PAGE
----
March Blog

Why a smaller yoga class offers bigger benefits and how to find the right class for you …12th

yoga-quote-image

Whilst some enjoy the buzz of practicing in a large class or at a festival, there’s much to be said for finding a smaller class for your yoga practice. You’ll often discover a more relaxed environment where you feel able to ask questions and – as a total bonus, occasionally you may find that class numbers drop for a week – for holiday periods for example – thus treating yourself to an even more personal instruction!

SEEING THE TEACHER CLEARLY

images1PJLK6AM

When you’re in a small class, (at Bodhi we teach a maximum of seven students per class)your teacher is often always visible. You’re not in the sixth row, craning your neck around someone else to see what that pose you are being walked through looks like! You’ll also be able to hear your teacher clearly above the other students’ mindful breaths. Seeing and hearing your instructor can help you  land your poses correctly the first time, instead of six or seven crowded classes later when you finally receive an adjustment.

THE TEACHER NEEDS TO SEE YOU TOO!

If it’s hard for you to see your teacher, it’s probably hard for her to see you, too. But in a small class your yoga instructor can easily see when your triangle pose isn’t opened quite right. Whilst a small class makes it easier to make a personal adjustment, with full vision its also easy to just state from the front of the class a common mistake in the pose, causing you to realise your error and make the adjustment on your own.

THE IMPORTANCE OF PERSONAL CONNECTION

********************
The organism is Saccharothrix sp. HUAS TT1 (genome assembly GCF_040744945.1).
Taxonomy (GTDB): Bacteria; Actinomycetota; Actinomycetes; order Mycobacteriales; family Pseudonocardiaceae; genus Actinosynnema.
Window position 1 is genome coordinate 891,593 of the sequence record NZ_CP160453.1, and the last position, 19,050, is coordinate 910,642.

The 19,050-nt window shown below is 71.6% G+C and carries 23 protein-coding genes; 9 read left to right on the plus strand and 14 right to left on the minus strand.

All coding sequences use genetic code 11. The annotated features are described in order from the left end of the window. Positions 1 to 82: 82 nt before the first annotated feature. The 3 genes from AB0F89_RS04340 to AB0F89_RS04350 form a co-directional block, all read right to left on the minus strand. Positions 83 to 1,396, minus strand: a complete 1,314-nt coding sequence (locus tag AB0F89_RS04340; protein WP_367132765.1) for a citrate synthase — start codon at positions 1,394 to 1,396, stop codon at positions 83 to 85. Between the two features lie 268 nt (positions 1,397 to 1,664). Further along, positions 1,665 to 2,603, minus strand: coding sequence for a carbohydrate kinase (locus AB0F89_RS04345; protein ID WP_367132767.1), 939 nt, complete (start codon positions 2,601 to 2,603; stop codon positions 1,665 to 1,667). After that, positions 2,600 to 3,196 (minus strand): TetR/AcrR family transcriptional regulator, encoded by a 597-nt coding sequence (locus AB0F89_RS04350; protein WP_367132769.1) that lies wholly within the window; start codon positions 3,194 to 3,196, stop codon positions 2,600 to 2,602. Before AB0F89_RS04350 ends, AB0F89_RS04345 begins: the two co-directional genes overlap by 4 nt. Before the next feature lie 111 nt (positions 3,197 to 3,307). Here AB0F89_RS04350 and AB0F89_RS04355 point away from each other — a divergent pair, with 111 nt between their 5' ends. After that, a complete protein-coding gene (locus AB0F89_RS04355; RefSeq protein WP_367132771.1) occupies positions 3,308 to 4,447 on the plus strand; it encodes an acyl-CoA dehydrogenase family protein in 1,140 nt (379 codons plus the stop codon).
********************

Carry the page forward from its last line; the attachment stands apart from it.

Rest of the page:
downdog

 

Practicing in a smaller studio makes it easier to forge a personal connection with your yoga teacher—and for her to do the same with you. By seeing you regularly in an intimate class setting she’ll know your strengths and weaknesses. She’ll be able to see you struggle with balance poses but have the best downward dog in the class. Beyond your practice, she can get to know your personal side and what you do between yoga classes, like training for a marathon, chasing children, or teaching on your feet all day. A really good yoga instructor will provide advice and know what to add to the class to help you feel your best.

MEETING NEW PEOPLE DOESN’T NEED TO BE HARD

In a big studio you’re more likely to sit down on your mat and stretch out on your own before class starts.  Whilst you can still find space to do this in a smaller studio often large classes can be quite intimidating environments to try and connect with new people – when it’s just a few of you in  the studio, it seems easier to introduce yourself and share a few bits of info if you feel so inclined!

HOW A SMALLER CLASS CAN HELP BUILD YOUR CONFIDENCE

confidence

Gaining confidence comes with any yoga practice as you better get to know your body. But when your instructor has time to acknowledge good alignment or celebrate the fact that you finally hit the pose you’ve been working on for months (because she knows how hard you’ve been working) it gives you a surge of confidence and a desire to keep moving forward

Of course, you could list a number of reasons why small studios aren’t perfect –  the main one being that some have limited class offerings. At Bodhi we offer the following classes and the opportunity to take advantage of 1-2-1 sessions which suit you best – including Saturdays!

Monday              8.30 & 20.00

Tuesday              9.30 & 19.00

Wednesday        18.45 & 20.00

Thursday            19.00

Friday                 10.00

You can check out our classes at http://bookwhen.com/bodhi

Be_a_Warrior_Hot_Yoga

Truthfully though, even where class timings are a little more limited, the pros outweigh the cons for those of us looking for something a little more intimate – something a little more personal. If you want to find a place where you feel comfortable and welcome, a place where your teacher will have the time, the knowledge and the care to help you develop a sustainable practice that grows as you do, why not come along to Bodhi studio.  We think you’ll like it

March